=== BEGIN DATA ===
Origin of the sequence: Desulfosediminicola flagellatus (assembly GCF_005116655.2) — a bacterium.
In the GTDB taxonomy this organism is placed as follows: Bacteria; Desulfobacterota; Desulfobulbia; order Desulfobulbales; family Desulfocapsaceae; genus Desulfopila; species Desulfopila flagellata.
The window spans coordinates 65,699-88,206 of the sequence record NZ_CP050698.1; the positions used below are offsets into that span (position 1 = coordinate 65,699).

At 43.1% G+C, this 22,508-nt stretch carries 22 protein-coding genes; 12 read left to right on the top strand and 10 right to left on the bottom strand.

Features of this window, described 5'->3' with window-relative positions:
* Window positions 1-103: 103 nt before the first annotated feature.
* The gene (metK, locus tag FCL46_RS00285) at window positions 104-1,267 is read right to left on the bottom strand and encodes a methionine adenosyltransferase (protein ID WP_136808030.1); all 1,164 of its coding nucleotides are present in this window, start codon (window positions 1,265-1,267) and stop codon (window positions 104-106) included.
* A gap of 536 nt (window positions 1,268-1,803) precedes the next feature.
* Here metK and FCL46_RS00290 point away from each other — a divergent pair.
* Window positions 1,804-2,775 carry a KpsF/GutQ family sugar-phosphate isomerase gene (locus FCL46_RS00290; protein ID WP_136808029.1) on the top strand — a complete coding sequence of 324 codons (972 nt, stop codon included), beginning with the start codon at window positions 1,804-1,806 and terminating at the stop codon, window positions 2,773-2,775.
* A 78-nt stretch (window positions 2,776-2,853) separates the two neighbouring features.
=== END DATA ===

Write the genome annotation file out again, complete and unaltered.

Origin of the sequence: Desulfosediminicola flagellatus (assembly GCF_005116655.2) — a bacterium.
In the GTDB taxonomy this organism is placed as follows: Bacteria; Desulfobacterota; Desulfobulbia; order Desulfobulbales; family Desulfocapsaceae; genus Desulfopila; species Desulfopila flagellata.
The window spans coordinates 65,699-88,206 of the sequence record NZ_CP050698.1; the positions used below are offsets into that span (position 1 = coordinate 65,699).

At 43.1% G+C, this 22,508-nt stretch carries 22 protein-coding genes; 12 read left to right on the top strand and 10 right to left on the bottom strand.

Features of this window, described 5'->3' with window-relative positions:
* Window positions 1-103: 103 nt before the first annotated feature.
* The gene (metK, locus tag FCL46_RS00285) at window positions 104-1,267 is read right to left on the bottom strand and encodes a methionine adenosyltransferase (protein ID WP_136808030.1); all 1,164 of its coding nucleotides are present in this window, start codon (window positions 1,265-1,267) and stop codon (window positions 104-106) included.
* A gap of 536 nt (window positions 1,268-1,803) precedes the next feature.
* Here metK and FCL46_RS00290 point away from each other — a divergent pair.
* Window positions 1,804-2,775 carry a KpsF/GutQ family sugar-phosphate isomerase gene (locus FCL46_RS00290; protein ID WP_136808029.1) on the top strand — a complete coding sequence of 324 codons (972 nt, stop codon included), beginning with the start codon at window positions 1,804-1,806 and terminating at the stop codon, window positions 2,773-2,775.
* A 78-nt stretch (window positions 2,776-2,853) separates the two neighbouring features.